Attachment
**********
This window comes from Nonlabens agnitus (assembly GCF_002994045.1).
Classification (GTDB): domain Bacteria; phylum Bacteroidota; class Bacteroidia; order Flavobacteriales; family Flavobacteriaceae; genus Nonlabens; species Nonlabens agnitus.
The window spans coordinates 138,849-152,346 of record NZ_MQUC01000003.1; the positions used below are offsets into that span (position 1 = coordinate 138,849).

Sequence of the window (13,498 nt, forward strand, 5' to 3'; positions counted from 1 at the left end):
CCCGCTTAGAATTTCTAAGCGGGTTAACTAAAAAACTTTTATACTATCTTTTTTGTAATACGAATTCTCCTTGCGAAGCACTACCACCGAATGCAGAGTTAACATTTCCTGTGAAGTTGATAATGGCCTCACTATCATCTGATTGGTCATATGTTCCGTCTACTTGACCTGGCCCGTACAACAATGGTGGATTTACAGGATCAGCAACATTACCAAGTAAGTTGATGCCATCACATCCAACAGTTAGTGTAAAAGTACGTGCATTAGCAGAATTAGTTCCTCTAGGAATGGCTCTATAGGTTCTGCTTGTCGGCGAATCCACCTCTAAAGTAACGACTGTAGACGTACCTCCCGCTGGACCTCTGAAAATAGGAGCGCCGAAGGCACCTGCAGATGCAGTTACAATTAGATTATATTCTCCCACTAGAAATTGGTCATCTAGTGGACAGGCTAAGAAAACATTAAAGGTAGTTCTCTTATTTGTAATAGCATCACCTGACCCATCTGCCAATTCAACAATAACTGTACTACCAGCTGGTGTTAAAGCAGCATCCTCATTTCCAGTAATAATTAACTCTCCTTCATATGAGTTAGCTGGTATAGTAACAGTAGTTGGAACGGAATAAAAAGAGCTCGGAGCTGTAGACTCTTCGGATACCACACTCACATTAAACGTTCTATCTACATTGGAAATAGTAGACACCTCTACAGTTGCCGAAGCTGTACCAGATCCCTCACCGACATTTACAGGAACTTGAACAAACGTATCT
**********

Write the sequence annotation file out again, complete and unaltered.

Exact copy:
This window comes from Nonlabens agnitus (assembly GCF_002994045.1).
Classification (GTDB): domain Bacteria; phylum Bacteroidota; class Bacteroidia; order Flavobacteriales; family Flavobacteriaceae; genus Nonlabens; species Nonlabens agnitus.
The window spans coordinates 138,849-152,346 of record NZ_MQUC01000003.1; the positions used below are offsets into that span (position 1 = coordinate 138,849).

Sequence of the window (13,498 nt, forward strand, 5' to 3'; positions counted from 1 at the left end):
CCCGCTTAGAATTTCTAAGCGGGTTAACTAAAAAACTTTTATACTATCTTTTTTGTAATACGAATTCTCCTTGCGAAGCACTACCACCGAATGCAGAGTTAACATTTCCTGTGAAGTTGATAATGGCCTCACTATCATCTGATTGGTCATATGTTCCGTCTACTTGACCTGGCCCGTACAACAATGGTGGATTTACAGGATCAGCAACATTACCAAGTAAGTTGATGCCATCACATCCAACAGTTAGTGTAAAAGTACGTGCATTAGCAGAATTAGTTCCTCTAGGAATGGCTCTATAGGTTCTGCTTGTCGGCGAATCCACCTCTAAAGTAACGACTGTAGACGTACCTCCCGCTGGACCTCTGAAAATAGGAGCGCCGAAGGCACCTGCAGATGCAGTTACAATTAGATTATATTCTCCCACTAGAAATTGGTCATCTAGTGGACAGGCTAAGAAAACATTAAAGGTAGTTCTCTTATTTGTAATAGCATCACCTGACCCATCTGCCAATTCAACAATAACTGTACTACCAGCTGGTGTTAAAGCAGCATCCTCATTTCCAGTAATAATTAACTCTCCTTCATATGAGTTAGCTGGTATAGTAACAGTAGTTGGAACGGAATAAAAAGAGCTCGGAGCTGTAGACTCTTCGGATACCACACTCACATTAAACGTTCTATCTACATTGGAAATAGTAGACACCTCTACAGTTGCCGAAGCTGTACCAGATCCCTCACCGACATTTACAGGAACTTGAACAAACGTATCT